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953.20

Laws of 1921-Chapters 165,21 298,22 444.23

· For additional explanation, reference is made to Chapter VI of this work. The “temporary” laws will be found in full in Appendix B.

2 Schaefer v. Ropes, 113 Misc. 654, 186 N. Y. Supp. 511, 514; Trop v. Van Voorhis, 113 Misc. 697, 186 N. Y. Supp. 517. The following cases are cited as authority for the proposition: Caminetti v. United States, 242 U. S. 470, 490; Famborille v. Atlantic, Gulf & Pacific Co., 155 App. Div. 833, 840, 140 N. Y. Supp. 529, affirmed 213 N. Y. 666; United States v. St. Paul &c. Ry., 247 U.S. 310, 318.

3 See page 36. •Page 38. 5 Pages 38, 45. •Page 39. ? Page 40. 8 Page 41. • Page 41. 10 Page 52. 11 Page 41. 12 Page 42.

Page 42.

14 Page 43. Page 43.

16 Page 44. 17 Page 44. 18 Page 44. 19 Page 45. 29 Page 45, 31 Page 46.22 Page 46. Page 44, footnote,

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CHAPTER 130, LAWS OF 1920 24

Section 1. Section two hundred and thirty-two of chapter fiftytwo of the laws of nineteen hundred and nine, entitled "An act relating to real property, constituting chapter fifty of the consolidated laws," as last amended by chapter three hundred and three of the laws of nineteen hundred and eighteen, is hereby amended to read as follows:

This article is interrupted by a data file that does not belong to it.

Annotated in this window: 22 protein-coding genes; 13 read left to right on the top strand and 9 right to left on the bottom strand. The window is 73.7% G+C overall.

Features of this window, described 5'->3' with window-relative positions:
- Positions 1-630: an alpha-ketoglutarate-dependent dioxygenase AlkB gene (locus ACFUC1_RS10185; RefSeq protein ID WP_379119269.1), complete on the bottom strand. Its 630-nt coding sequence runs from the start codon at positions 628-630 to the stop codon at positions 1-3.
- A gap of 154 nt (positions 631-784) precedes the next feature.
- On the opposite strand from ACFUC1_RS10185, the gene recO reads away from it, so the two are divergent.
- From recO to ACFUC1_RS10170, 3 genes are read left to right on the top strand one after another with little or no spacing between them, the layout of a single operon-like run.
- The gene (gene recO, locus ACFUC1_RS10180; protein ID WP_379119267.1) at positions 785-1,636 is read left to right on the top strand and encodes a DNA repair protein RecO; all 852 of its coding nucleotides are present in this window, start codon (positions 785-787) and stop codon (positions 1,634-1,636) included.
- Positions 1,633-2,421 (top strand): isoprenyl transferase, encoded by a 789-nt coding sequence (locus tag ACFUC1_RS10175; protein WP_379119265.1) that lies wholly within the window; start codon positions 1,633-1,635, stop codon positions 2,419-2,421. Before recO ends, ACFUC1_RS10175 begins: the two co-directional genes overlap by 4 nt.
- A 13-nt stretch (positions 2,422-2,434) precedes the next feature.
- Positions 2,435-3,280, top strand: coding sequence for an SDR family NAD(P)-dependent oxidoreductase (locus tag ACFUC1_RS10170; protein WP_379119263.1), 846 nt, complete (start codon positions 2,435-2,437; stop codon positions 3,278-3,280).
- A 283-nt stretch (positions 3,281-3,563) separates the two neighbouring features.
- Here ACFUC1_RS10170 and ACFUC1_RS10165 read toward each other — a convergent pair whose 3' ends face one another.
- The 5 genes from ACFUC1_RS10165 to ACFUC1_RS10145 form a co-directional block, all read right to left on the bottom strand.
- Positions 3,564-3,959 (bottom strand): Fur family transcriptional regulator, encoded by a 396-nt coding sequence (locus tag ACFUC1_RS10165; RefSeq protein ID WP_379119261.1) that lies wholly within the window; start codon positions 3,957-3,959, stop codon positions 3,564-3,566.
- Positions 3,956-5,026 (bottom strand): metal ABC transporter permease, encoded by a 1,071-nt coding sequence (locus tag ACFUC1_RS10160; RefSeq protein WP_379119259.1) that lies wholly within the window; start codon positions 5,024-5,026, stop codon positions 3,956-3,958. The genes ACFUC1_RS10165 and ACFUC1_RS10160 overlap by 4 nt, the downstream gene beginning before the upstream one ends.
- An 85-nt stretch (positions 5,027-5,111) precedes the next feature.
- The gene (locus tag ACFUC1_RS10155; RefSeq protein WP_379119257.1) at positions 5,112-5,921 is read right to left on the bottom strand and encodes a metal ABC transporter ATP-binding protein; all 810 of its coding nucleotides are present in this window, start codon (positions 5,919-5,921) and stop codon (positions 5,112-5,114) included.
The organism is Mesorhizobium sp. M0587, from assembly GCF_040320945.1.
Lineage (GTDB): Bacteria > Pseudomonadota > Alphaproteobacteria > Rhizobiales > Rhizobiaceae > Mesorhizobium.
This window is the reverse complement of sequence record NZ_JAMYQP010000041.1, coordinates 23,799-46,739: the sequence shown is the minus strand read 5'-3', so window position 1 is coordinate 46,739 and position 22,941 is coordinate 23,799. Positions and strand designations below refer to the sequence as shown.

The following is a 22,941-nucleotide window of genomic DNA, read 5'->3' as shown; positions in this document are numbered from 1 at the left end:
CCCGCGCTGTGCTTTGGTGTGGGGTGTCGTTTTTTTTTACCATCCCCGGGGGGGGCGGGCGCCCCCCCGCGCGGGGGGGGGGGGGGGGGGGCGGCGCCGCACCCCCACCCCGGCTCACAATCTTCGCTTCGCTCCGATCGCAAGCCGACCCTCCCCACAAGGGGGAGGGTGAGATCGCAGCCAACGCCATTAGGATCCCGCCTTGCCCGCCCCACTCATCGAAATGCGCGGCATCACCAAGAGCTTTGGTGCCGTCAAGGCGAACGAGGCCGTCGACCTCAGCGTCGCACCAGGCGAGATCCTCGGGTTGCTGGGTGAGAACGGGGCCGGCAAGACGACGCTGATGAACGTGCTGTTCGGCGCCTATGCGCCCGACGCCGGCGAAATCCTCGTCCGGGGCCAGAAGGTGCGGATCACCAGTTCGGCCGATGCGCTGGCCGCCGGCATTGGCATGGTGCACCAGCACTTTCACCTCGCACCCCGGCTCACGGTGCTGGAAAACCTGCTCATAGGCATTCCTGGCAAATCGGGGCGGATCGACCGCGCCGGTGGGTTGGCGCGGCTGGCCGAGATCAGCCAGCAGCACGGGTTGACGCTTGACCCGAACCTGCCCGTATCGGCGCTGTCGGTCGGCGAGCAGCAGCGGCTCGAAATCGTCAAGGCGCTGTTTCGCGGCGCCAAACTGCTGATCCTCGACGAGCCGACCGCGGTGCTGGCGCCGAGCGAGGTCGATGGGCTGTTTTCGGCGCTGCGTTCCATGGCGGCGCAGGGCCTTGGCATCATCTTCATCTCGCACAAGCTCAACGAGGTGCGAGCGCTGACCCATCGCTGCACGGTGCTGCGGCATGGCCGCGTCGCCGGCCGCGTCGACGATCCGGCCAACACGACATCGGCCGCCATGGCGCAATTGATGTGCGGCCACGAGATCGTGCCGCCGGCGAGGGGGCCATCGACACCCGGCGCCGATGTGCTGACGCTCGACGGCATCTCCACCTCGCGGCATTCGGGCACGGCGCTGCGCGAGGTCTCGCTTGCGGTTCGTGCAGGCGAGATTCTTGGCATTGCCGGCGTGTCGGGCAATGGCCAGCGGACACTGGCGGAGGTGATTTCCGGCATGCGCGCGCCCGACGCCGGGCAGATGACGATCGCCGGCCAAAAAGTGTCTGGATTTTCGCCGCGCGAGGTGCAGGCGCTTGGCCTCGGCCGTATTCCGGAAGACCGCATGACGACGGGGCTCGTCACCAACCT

$ 232. Duration of certain agreements in New York. An agreement for the occupation of real estate in the city of New York, which shall not particularly specify the duration of the occupation, shall be deemed to continue until the first day of October next after the possession commences under the agreement.

COMMITTEE'S EXPLANATION

"By Section 232 of the real property law as it now stands an agreement for the occupation of real property in New York creates a tenancy from month to month unless the duration of the occupancy is specified in writing and signed by both parties or their agents. Great hardship has arisen through the operation of this law. Tenants have gone into possession of premises without any written agreement under the promise that they could stay for a definite time or so long as they paid their rent. Unscrupulous landlords have then repudiated these assurances in order to make frequent increases in rent. In some cases the landlord making the promise would live up to his agreement so long as he owned the property, but when sold to another person, the new owner would refuse to be bound by any such agreement, and compel the tenants to move or pay higher rents. Thus the practice of the so-called 'Leaster' has been mady easy. Many people attribute the present intolerable condition amongst the poorer class of tenants to the operation of this law.

24 In effect April 1, 1920.